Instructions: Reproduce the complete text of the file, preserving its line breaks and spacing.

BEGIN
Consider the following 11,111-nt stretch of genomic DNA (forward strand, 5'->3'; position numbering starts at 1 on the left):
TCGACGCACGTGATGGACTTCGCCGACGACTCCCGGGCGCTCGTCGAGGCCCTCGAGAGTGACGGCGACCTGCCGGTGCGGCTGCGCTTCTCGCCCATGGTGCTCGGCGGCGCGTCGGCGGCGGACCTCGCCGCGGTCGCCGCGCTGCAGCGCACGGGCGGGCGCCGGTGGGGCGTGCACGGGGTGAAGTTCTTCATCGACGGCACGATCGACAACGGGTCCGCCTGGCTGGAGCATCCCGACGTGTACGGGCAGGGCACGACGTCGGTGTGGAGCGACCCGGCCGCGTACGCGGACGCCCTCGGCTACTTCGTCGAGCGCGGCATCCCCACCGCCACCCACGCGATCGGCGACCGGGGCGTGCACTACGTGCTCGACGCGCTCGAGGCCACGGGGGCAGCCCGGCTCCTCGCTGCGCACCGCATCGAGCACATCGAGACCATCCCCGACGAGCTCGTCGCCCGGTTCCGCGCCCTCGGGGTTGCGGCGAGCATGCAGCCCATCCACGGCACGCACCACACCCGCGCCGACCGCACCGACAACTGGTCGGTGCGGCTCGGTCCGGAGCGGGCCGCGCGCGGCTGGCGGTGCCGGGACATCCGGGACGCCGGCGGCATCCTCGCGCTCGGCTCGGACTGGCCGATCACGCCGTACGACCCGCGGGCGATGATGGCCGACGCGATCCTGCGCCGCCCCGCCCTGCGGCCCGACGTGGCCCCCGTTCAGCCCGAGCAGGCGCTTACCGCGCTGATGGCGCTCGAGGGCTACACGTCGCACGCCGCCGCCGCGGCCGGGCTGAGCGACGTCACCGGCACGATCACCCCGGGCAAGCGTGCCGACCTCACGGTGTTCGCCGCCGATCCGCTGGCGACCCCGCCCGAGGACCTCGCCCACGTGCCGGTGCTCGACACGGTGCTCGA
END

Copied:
Consider the following 11,111-nt stretch of genomic DNA (forward strand, 5'->3'; position numbering starts at 1 on the left):
TCGACGCACGTGATGGACTTCGCCGACGACTCCCGGGCGCTCGTCGAGGCCCTCGAGAGTGACGGCGACCTGCCGGTGCGGCTGCGCTTCTCGCCCATGGTGCTCGGCGGCGCGTCGGCGGCGGACCTCGCCGCGGTCGCCGCGCTGCAGCGCACGGGCGGGCGCCGGTGGGGCGTGCACGGGGTGAAGTTCTTCATCGACGGCACGATCGACAACGGGTCCGCCTGGCTGGAGCATCCCGACGTGTACGGGCAGGGCACGACGTCGGTGTGGAGCGACCCGGCCGCGTACGCGGACGCCCTCGGCTACTTCGTCGAGCGCGGCATCCCCACCGCCACCCACGCGATCGGCGACCGGGGCGTGCACTACGTGCTCGACGCGCTCGAGGCCACGGGGGCAGCCCGGCTCCTCGCTGCGCACCGCATCGAGCACATCGAGACCATCCCCGACGAGCTCGTCGCCCGGTTCCGCGCCCTCGGGGTTGCGGCGAGCATGCAGCCCATCCACGGCACGCACCACACCCGCGCCGACCGCACCGACAACTGGTCGGTGCGGCTCGGTCCGGAGCGGGCCGCGCGCGGCTGGCGGTGCCGGGACATCCGGGACGCCGGCGGCATCCTCGCGCTCGGCTCGGACTGGCCGATCACGCCGTACGACCCGCGGGCGATGATGGCCGACGCGATCCTGCGCCGCCCCGCCCTGCGGCCCGACGTGGCCCCCGTTCAGCCCGAGCAGGCGCTTACCGCGCTGATGGCGCTCGAGGGCTACACGTCGCACGCCGCCGCCGCGGCCGGGCTGAGCGACGTCACCGGCACGATCACCCCGGGCAAGCGTGCCGACCTCACGGTGTTCGCCGCCGATCCGCTGGCGACCCCGCCCGAGGACCTCGCCCACGTGCCGGTGCTCGACACGGTGCTCGA